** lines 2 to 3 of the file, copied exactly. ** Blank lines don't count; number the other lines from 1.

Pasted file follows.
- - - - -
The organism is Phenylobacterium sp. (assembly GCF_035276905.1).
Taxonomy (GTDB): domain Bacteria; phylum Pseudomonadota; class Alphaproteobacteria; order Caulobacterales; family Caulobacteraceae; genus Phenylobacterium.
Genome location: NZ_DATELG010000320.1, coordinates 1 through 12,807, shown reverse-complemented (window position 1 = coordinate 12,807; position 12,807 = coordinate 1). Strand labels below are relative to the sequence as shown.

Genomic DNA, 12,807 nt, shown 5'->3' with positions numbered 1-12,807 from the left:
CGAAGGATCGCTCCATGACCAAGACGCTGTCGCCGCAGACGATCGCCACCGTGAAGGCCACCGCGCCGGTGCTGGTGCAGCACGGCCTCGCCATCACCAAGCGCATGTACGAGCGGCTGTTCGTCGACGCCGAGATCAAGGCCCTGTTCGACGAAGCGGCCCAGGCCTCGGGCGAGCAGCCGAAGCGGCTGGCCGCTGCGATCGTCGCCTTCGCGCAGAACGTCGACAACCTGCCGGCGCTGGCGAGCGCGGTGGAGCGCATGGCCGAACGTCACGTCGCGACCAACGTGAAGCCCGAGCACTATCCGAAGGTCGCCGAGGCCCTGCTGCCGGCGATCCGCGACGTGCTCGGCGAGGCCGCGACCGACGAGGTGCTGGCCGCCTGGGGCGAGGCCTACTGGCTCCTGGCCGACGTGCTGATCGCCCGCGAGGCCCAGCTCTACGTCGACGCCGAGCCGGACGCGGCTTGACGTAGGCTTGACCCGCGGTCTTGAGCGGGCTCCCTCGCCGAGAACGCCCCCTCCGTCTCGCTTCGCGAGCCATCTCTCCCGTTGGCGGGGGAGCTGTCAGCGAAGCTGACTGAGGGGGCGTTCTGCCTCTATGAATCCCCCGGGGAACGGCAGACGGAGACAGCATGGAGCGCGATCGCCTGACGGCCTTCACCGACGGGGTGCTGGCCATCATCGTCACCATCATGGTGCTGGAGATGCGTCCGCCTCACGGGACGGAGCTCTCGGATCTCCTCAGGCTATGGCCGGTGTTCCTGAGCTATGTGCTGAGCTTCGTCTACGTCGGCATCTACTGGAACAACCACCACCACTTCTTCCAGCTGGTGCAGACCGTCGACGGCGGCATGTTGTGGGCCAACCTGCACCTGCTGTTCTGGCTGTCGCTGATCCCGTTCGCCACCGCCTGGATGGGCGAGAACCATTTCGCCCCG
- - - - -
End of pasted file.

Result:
Taxonomy (GTDB): domain Bacteria; phylum Pseudomonadota; class Alphaproteobacteria; order Caulobacterales; family Caulobacteraceae; genus Phenylobacterium.
Genome location: NZ_DATELG010000320.1, coordinates 1 through 12,807, shown reverse-complemented (window position 1 = coordinate 12,807; position 12,807 = coordinate 1). Strand labels below are relative to the sequence as shown.